Jesus continues the battle against the myth of scarcity. In Matthew 6:24-34 he states that we cannot serve God and money. We cannot spend our lives striving to get more; to “have enough”. And we don’t need to: “Do not worry…” he says. “Look at the birds...” (Matthew 6:25, 26).

Luke precedes his version of the same discourse with the story of the Rich Fool; the hoarder who never has enough, who lives his life according to the myth of scarcity (Luke 12:13-21). God calls the man a fool. Twice in Mark’s gospel we read of Jesus feeding crowds with a few loaves and fish (Mark 6:30-44, Mark 8:1-13), demonstrating through the miraculous multiplication of food, the principle that God has provided enough for all.

Paul understood this as well. When discussing his collection for the believers in Jerusalem he highlights God’s economics: Though Jesus was rich, Paul says, “yet for your sakes he became poor, that by his poverty you might become rich” (2 Corinthians 8:9). The aim of Paul’s collection was that “the one who had much did not have too much, and the one who had little did not have too little.” Paul is quoting from Exodus, from the story of the manna. He understood that God has provided enough; we just need to share.

So, according to the Bible, the world’s resources are not scarce, they are enough (in fact, the United Nations agrees3). But how do we determine who gets what? For many, the laws of supply and demand have found divine approval in a privatized Christianity of individualism and personal freedom. However, God calls us to be a community, a people, a society who collectively live out the values of his Kingdom. Do the original people of God, the Israelites, have anything to teach us on this?

Old Testament scholar Christopher J.H. Wright emphasises that while we are not to imitate Israel’s laws, neither are we to ignore them. They act as a model for us, an example of God’s timeless principles of love and justice.4 Therefore the Sabbath rest, debt cancellation and slave emancipation are relevant biblical principles for Christians. The Jubilee restoration of land is relevant to us.

The Old Testament law recognized that full equality was impracticable. There are many reasons why some people become poor and others rich. These include natural causes (drought, floods), accidents and human sinfulness (greed, oppression and laziness). However, God ensured that the subsequent inequalities are neither permanent nor exacerbated over time. The Jubilee was not about charity but about restoring to families the ability to provide for themselves again.

In Deuteronomy 15, Moses writes that the there should be no poor among the Israelites. There is plenty to go around. However, he acknowledges that things will go wrong (“there will always be poor in the land”). In these cases they are to be “openhanded towards your brothers and towards the poor and needy in your land.” Generosity and Jubilee restoration limited inequality and prevented exploitation.

Ownership of land in Israel was never absolute. It was owned by God for the benefit of the people. Its purpose was not profit maximization; but community wellbeing. Similarly, security on loans could not be enforced if people were left without adequate shelter or clothing. In God’s economy, people come first. Assets, whether land or finances, exist to provide livelihoods for all, not to create wealth, indifferent to inequality or suffering.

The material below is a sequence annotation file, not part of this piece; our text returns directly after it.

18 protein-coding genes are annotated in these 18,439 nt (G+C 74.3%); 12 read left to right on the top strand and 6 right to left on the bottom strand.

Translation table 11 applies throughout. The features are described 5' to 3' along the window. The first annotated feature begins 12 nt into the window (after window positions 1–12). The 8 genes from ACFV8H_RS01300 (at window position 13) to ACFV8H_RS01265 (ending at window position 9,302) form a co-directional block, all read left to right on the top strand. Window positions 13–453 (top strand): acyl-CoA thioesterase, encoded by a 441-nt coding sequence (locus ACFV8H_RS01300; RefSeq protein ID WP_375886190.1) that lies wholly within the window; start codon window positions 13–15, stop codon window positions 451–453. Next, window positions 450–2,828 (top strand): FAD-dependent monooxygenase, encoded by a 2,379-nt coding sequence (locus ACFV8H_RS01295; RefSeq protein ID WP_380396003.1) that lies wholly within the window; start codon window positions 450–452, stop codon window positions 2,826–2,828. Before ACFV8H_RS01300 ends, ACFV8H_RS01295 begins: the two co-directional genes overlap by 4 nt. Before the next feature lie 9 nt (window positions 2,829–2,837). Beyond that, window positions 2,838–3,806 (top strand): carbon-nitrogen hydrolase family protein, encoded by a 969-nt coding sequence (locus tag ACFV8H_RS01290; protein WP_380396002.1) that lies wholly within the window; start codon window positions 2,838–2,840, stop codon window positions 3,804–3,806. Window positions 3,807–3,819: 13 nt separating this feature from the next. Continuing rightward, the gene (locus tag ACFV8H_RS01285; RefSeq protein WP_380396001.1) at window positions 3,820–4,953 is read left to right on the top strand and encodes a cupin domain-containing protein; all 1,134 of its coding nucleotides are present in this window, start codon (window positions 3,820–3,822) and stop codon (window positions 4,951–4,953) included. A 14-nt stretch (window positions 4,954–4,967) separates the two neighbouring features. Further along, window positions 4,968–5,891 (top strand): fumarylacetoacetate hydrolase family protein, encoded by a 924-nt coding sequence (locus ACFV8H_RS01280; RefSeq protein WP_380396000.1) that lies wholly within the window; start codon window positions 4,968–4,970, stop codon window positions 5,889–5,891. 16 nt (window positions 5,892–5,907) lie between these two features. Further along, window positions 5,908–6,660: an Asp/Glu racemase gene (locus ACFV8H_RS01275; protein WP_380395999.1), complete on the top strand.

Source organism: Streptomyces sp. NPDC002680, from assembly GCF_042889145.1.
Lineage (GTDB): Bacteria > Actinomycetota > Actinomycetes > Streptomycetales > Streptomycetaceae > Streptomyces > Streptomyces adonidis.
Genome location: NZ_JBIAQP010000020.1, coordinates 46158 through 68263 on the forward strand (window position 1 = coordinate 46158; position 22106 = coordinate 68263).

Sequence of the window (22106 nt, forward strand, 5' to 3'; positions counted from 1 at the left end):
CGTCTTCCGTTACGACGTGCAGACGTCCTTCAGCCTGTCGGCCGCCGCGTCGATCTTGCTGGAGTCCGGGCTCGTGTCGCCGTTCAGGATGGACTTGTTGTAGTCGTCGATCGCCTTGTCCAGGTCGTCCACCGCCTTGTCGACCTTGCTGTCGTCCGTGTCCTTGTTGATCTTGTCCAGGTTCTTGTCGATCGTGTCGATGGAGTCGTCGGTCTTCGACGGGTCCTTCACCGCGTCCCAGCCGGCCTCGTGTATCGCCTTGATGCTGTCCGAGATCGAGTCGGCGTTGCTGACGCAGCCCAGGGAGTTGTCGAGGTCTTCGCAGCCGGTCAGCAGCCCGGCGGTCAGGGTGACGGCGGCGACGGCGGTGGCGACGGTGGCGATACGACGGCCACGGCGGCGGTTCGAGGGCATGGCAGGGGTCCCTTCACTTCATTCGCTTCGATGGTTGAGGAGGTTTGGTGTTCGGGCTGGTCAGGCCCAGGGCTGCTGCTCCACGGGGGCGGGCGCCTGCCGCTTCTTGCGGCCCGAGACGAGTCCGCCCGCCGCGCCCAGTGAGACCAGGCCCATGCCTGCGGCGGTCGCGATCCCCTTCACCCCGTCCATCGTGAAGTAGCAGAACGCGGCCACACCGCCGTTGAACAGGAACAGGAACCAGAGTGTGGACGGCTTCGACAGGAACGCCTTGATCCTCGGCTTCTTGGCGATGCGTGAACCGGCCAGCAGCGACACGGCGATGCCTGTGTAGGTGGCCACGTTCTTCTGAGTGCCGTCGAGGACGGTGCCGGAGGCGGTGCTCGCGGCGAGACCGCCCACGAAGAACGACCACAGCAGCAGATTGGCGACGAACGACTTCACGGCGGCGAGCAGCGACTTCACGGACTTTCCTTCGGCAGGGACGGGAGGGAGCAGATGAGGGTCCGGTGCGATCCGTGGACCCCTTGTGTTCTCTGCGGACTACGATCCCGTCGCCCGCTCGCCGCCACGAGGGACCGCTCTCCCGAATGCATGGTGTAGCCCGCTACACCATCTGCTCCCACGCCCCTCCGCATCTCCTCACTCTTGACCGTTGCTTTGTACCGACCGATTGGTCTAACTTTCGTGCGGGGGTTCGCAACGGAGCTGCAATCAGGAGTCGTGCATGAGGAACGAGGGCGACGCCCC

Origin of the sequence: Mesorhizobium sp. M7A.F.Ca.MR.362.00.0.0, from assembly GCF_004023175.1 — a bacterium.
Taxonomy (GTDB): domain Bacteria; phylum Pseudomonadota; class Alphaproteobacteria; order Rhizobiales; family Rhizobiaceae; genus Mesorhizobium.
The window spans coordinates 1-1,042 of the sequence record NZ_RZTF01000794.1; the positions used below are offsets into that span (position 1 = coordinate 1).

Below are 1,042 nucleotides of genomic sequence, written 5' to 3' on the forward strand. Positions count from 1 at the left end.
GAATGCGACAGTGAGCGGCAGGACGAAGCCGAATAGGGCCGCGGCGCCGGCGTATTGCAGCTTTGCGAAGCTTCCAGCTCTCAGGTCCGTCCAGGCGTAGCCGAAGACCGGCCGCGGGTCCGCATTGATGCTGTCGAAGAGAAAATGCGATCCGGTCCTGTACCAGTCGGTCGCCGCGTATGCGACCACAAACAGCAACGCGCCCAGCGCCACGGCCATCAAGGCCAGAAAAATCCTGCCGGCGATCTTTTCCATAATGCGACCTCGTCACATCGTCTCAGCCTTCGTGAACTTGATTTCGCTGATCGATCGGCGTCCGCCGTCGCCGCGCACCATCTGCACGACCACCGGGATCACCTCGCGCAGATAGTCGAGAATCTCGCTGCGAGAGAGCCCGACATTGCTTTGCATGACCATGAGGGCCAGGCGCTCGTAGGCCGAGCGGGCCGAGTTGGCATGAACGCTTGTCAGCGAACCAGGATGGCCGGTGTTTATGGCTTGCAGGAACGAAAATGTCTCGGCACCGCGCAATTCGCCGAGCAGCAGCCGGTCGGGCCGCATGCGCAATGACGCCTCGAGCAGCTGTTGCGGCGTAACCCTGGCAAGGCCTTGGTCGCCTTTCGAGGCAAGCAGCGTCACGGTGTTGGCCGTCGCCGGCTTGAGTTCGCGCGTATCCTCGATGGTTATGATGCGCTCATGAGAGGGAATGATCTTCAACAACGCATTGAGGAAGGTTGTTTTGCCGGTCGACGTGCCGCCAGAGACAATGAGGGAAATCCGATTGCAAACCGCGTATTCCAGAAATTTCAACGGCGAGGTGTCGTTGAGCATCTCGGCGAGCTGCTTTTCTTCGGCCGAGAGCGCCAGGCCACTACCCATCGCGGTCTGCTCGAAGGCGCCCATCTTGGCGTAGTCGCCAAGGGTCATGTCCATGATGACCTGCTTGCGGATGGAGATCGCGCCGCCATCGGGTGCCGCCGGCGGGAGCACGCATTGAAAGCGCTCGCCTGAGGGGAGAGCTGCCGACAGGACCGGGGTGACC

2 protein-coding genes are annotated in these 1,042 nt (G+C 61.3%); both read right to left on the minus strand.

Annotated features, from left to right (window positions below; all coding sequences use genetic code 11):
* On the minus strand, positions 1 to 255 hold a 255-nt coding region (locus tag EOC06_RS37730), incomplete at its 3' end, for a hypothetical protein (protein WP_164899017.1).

Modern applications of these principles may require some creative thinking, but the principles of restoring opportunity and sharing resources are at the heart of God’s economics and are as applicable today as in the ancient world. If we abandon the myth of scarcity and start to live in the truth of God’s abundance, then we need not fear generosity and redistribution. God has shown us an economic alternative. Do we have the faith, courage and creativity to live prophetically as God’s people in a corrupt world?
John McKinnon is NSW State Co-ordinator for Tear Australia. This article first appeared in TEAR’s Target magazine, Issue 4, 2007.

1. From the introduction to Ched Myers, The Biblical Vision of Sabbath Economics (Tell the World, 2002).
2. Walter Brueggemann, “The Liturgy of Abundance, The Myth of Scarcity,” Christian Century, March 24-31, l999.
3. “Reducing poverty and hunger: The critical role of financing for food, agriculture and rural development,” paper prepared to the International Conference on Financing for Development Monterrey, Mexico, 18-22 March 2002, p. 11.
4. Christopher J.H. Wright, Living as the People of God: The Relevance of Old Testament Ethics (Leicester: IVP, 1983).

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Mike Frost on Missional Church

I have just finished watching a talk by Mike Frost given at the Presbyterian Global Fellowship Conference in Houston.

It is a great description of the "Missional Church" its about 50min so grab a cup of tea or a beer and watch it... very good....

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Songs for mission

Here is the lyrics to the song, it is still in development but should be finished soon.

Also see the thread on Matt Stone's blog here

Love Wins

Let us be patient,
Let us be kind,
Let us not envy,
nor be boastful and proud

To seek not selfishness,
To not anger fast
Not pile up sins
Nor rejoice in evil

Pre Chorus
All else fades away
All else fades away

Our preaching will finish
Our singing will stop
We have seen the end
Love Wins!
Love Wins!
Love Wins!
Love Wins!

UPDATE: we did this song on sunday and well i think it kinda rocked.... look out for some sorta demo soon....